Debian Project News - September 19th, 2011

Welcome to this year's thirteenth issue of DPN, the newsletter for the Debian community. Topics covered in this issue include:

Debian's 18th birthday

On August 16 the Debian Project turned 18: for that occasion, across the world there were various parties organised by Debian Developers, Maintainers, Contributors and Users. Pictures of these parties can be viewed at the Debian Birthday website, where the project has collected 2230 thanks messages! The Debian Project takes this opportunity to thank all its users and contributors, and its upstream developers.
The Project has also received some birthday cakes from Polish users: thank you!

Bits from the DPL

Stefano Zacchiroli sent some Bits from the DPL, reporting his activities for July and August. The first mail includes some interesting news on trademarks: a potential issue with the redistribution of GNOME (according to a strict interpretation of the GNOME trademark) was solved partly during DebConf, with the help of Karen Sandler (Executive Director of the GNOME foundation). With regard to the Debian trademark, thanks to Jimmy Kaplowitz (SPI director) and Mishi Choudhary (lawyer at SFLC) a survey of existing Debian-related trademark was completed and the trademark on the name DEBIAN was extended to the European Union, China and Japan.
In the second mail, Stefano writes about the services administration initiative, started by Enrico Zini, and reports on his participation at the GNU Hackers Meeting.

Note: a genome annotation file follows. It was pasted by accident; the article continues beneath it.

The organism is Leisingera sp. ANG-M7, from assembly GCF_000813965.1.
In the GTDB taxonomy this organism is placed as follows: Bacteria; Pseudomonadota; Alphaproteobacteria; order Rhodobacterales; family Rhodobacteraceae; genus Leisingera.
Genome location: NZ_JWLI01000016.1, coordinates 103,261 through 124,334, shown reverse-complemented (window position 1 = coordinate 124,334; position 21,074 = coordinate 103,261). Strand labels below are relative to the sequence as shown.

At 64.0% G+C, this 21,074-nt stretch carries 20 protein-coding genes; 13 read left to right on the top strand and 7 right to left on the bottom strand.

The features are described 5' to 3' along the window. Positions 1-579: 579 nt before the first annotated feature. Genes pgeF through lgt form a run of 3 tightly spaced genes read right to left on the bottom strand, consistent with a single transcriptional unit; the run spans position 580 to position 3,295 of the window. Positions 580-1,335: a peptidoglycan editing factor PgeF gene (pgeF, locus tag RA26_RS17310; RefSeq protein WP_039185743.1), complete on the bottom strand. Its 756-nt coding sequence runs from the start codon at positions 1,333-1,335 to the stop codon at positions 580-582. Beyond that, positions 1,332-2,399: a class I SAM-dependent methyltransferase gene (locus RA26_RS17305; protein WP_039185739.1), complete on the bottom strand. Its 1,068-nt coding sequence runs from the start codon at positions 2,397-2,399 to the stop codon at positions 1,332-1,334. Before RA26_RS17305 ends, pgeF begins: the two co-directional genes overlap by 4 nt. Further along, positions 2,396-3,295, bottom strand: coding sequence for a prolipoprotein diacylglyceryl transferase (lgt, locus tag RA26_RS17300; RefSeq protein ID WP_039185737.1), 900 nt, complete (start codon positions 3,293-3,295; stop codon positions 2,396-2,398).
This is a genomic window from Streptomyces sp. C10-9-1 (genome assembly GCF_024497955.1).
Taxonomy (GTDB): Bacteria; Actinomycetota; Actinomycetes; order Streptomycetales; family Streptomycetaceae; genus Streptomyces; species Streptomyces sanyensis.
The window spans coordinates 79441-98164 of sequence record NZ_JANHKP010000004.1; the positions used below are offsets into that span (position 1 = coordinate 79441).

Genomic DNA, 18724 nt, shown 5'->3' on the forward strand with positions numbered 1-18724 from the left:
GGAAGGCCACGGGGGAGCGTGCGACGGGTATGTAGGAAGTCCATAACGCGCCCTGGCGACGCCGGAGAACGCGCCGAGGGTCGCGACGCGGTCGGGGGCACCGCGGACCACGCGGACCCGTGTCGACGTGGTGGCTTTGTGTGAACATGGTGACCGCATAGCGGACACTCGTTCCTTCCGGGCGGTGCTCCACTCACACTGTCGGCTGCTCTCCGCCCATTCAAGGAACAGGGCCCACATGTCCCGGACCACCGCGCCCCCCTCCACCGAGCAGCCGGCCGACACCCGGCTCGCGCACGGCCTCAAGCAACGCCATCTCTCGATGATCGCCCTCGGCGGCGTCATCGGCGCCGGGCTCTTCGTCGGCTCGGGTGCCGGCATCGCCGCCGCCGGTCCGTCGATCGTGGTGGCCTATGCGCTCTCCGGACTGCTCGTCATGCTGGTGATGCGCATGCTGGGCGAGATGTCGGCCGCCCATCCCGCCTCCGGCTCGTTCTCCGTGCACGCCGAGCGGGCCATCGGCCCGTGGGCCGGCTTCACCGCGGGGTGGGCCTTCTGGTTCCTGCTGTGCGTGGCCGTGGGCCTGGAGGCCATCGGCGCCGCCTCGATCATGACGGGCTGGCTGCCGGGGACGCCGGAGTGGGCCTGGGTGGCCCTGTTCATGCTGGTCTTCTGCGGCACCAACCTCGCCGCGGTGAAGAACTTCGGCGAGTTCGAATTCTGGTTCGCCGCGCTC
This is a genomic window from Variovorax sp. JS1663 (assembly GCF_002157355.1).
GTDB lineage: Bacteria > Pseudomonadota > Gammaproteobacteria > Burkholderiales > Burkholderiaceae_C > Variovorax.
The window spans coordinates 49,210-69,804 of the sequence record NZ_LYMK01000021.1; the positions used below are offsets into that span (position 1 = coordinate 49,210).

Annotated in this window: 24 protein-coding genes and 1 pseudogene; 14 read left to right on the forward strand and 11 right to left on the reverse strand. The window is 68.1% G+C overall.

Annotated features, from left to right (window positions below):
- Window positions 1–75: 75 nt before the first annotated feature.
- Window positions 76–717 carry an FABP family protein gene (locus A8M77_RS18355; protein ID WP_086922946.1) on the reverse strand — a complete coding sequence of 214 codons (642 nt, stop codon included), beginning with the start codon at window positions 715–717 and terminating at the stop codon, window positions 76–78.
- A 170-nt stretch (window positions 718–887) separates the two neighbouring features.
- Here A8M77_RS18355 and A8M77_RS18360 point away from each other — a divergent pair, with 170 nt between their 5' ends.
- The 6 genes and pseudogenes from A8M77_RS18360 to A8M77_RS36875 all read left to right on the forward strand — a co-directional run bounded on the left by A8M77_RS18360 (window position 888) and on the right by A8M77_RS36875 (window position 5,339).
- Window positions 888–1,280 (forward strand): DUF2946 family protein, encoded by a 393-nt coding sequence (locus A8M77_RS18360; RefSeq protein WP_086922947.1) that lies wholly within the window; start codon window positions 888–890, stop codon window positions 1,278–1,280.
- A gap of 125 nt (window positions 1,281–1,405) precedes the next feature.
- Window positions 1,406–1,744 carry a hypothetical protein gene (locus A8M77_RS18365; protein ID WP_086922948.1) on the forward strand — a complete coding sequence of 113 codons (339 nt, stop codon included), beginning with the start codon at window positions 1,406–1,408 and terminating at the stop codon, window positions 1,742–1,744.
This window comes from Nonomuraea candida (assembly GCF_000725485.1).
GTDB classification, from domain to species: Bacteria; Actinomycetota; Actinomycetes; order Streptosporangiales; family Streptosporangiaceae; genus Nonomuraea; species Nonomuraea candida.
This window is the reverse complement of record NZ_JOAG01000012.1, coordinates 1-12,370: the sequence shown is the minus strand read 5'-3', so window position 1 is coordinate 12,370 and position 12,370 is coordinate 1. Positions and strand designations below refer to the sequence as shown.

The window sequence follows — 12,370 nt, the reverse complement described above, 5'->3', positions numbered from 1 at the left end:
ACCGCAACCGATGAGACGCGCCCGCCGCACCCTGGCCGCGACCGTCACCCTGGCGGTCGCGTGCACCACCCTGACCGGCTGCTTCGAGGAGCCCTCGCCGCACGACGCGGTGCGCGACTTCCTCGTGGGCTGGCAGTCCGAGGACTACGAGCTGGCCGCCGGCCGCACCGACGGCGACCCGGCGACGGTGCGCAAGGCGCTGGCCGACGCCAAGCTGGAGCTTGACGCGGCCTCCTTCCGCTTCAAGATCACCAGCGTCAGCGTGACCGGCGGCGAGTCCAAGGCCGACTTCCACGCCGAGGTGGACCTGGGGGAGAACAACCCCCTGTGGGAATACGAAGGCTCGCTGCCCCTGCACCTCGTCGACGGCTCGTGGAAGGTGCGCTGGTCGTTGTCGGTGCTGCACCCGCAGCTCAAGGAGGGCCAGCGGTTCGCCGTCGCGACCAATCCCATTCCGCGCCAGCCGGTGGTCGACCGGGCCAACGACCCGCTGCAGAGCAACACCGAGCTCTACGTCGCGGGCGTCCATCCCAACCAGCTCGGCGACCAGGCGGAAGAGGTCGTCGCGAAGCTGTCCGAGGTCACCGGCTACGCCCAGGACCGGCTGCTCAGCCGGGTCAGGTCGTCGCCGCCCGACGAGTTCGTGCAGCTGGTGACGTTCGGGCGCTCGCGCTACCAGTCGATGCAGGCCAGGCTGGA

Debian Bug Squashing Party at MIT

Asheesh Laroia blogged about the Bug Squashing Party held at the MIT in Cambridge, USA on August 21. The event was promoted by Geoffrey Thomas for MIT's student computing group and went quite well: the attendees, some of them having their first experience as Debian contributors, fixed several release-critical bugs with the help of the present developers.
And speaking of bugs, Gregor Herrmann resumed work on the Release Critical Bugs of the Week (RCBW) initiative, launched in 2009 by Stefano Zacchiroli, which consists of fixing one Release Critical bug per day. Gregor, one of the most active developers in this initiative, observed that in this phase of the development cycle there are plenty of RC bugs, some of them really easy to fix. It's possible to use the UDD bugs page to search in the BTS for RC bugs. If fixing bugs is too much for you, you can help triaging them, as explained in the useful tutorial blogged by Raphaël Hertzog.

Squeeze backports for Xorg

Cyril Brulebois announced the availability of X.Org Server backports for Squeeze. These backports are particularly useful for people who need a newer driver, while users with a perfectly working X could stay with its old version. For those interested in the backported Xorg, a documentation page is also available.

Debian feeds on and Twitter

In order to highlight the work done by Debian and to improve the availability of such information, Sylvestre Ledru introduced three new feeds on

Debian in Myanmar

Theppitak Karoonboonyanan sent a report of his visit to Yangon where he delivered some talks and tutorials on Debian packaging and mirroring. In particular, Theppitak has done the preliminary actions to realise a Debian mirror in Myanmar; sadly, due to Myanmar's internet policy, SSH connections between domestic and international sites are prohibited, so only local people will be able to maintain the mirror. Another interesting initiative was the start of packaging of resources for Myanmar languages support; in addition Thura Hlaing and Ngwe Tun started a translation process for Myanmar in Debian and in GNOME. He also reported that GNU/Linux is not popular in Myanmar due to lack of internet access, which is mostly provided by internet cafés rather than from homes.